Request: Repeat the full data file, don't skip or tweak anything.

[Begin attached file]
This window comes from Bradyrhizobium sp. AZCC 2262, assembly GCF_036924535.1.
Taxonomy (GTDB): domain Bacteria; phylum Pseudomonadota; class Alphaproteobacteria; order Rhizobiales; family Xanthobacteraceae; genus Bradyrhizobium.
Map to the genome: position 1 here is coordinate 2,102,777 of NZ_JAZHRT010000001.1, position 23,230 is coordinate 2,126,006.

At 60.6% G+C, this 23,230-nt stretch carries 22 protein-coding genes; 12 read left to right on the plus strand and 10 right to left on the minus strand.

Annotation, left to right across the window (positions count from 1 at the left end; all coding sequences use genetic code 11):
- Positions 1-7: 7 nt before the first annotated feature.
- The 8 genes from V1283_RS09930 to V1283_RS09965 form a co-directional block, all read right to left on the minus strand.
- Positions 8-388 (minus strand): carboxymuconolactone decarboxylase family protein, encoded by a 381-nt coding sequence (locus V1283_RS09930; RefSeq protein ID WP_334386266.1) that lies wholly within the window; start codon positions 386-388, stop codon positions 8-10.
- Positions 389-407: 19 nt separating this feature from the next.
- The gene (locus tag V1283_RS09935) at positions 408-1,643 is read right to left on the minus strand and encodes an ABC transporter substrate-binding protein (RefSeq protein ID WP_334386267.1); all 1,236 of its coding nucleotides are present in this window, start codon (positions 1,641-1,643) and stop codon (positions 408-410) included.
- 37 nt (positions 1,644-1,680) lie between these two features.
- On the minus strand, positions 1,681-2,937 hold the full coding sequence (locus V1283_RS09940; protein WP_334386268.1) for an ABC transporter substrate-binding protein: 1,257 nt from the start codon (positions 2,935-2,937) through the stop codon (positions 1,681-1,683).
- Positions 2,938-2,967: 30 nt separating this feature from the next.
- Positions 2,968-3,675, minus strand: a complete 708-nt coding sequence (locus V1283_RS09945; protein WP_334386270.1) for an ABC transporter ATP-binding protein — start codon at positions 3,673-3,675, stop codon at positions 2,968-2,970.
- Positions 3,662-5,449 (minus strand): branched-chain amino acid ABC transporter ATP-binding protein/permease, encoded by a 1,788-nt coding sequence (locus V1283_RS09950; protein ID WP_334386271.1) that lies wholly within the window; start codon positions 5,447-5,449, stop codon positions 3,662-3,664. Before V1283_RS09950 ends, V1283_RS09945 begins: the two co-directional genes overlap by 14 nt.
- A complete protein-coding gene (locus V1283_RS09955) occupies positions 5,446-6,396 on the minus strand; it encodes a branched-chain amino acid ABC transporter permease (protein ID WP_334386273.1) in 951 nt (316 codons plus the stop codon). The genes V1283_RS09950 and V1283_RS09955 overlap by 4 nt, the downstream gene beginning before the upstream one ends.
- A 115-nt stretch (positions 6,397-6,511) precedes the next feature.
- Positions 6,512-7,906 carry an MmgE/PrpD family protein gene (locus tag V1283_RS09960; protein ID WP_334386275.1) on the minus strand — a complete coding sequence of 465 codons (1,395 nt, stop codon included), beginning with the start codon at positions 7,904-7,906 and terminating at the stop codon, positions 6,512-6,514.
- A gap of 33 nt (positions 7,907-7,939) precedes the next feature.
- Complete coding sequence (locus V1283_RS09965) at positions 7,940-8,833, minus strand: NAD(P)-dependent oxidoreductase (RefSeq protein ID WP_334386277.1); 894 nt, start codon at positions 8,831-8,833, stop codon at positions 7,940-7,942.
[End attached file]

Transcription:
This window comes from Bradyrhizobium sp. AZCC 2262, assembly GCF_036924535.1.
Taxonomy (GTDB): domain Bacteria; phylum Pseudomonadota; class Alphaproteobacteria; order Rhizobiales; family Xanthobacteraceae; genus Bradyrhizobium.
Map to the genome: position 1 here is coordinate 2,102,777 of NZ_JAZHRT010000001.1, position 23,230 is coordinate 2,126,006.

At 60.6% G+C, this 23,230-nt stretch carries 22 protein-coding genes; 12 read left to right on the plus strand and 10 right to left on the minus strand.

Annotation, left to right across the window (positions count from 1 at the left end; all coding sequences use genetic code 11):
- Positions 1-7: 7 nt before the first annotated feature.
- The 8 genes from V1283_RS09930 to V1283_RS09965 form a co-directional block, all read right to left on the minus strand.
- Positions 8-388 (minus strand): carboxymuconolactone decarboxylase family protein, encoded by a 381-nt coding sequence (locus V1283_RS09930; RefSeq protein ID WP_334386266.1) that lies wholly within the window; start codon positions 386-388, stop codon positions 8-10.
- Positions 389-407: 19 nt separating this feature from the next.
- The gene (locus tag V1283_RS09935) at positions 408-1,643 is read right to left on the minus strand and encodes an ABC transporter substrate-binding protein (RefSeq protein ID WP_334386267.1); all 1,236 of its coding nucleotides are present in this window, start codon (positions 1,641-1,643) and stop codon (positions 408-410) included.
- 37 nt (positions 1,644-1,680) lie between these two features.
- On the minus strand, positions 1,681-2,937 hold the full coding sequence (locus V1283_RS09940; protein WP_334386268.1) for an ABC transporter substrate-binding protein: 1,257 nt from the start codon (positions 2,935-2,937) through the stop codon (positions 1,681-1,683).
- Positions 2,938-2,967: 30 nt separating this feature from the next.
- Positions 2,968-3,675, minus strand: a complete 708-nt coding sequence (locus V1283_RS09945; protein WP_334386270.1) for an ABC transporter ATP-binding protein — start codon at positions 3,673-3,675, stop codon at positions 2,968-2,970.
- Positions 3,662-5,449 (minus strand): branched-chain amino acid ABC transporter ATP-binding protein/permease, encoded by a 1,788-nt coding sequence (locus V1283_RS09950; protein ID WP_334386271.1) that lies wholly within the window; start codon positions 5,447-5,449, stop codon positions 3,662-3,664. Before V1283_RS09950 ends, V1283_RS09945 begins: the two co-directional genes overlap by 14 nt.
- A complete protein-coding gene (locus V1283_RS09955) occupies positions 5,446-6,396 on the minus strand; it encodes a branched-chain amino acid ABC transporter permease (protein ID WP_334386273.1) in 951 nt (316 codons plus the stop codon). The genes V1283_RS09950 and V1283_RS09955 overlap by 4 nt, the downstream gene beginning before the upstream one ends.
- A 115-nt stretch (positions 6,397-6,511) precedes the next feature.
- Positions 6,512-7,906 carry an MmgE/PrpD family protein gene (locus tag V1283_RS09960; protein ID WP_334386275.1) on the minus strand — a complete coding sequence of 465 codons (1,395 nt, stop codon included), beginning with the start codon at positions 7,904-7,906 and terminating at the stop codon, positions 6,512-6,514.
- A gap of 33 nt (positions 7,907-7,939) precedes the next feature.
- Complete coding sequence (locus V1283_RS09965) at positions 7,940-8,833, minus strand: NAD(P)-dependent oxidoreductase (RefSeq protein ID WP_334386277.1); 894 nt, start codon at positions 8,831-8,833, stop codon at positions 7,940-7,942.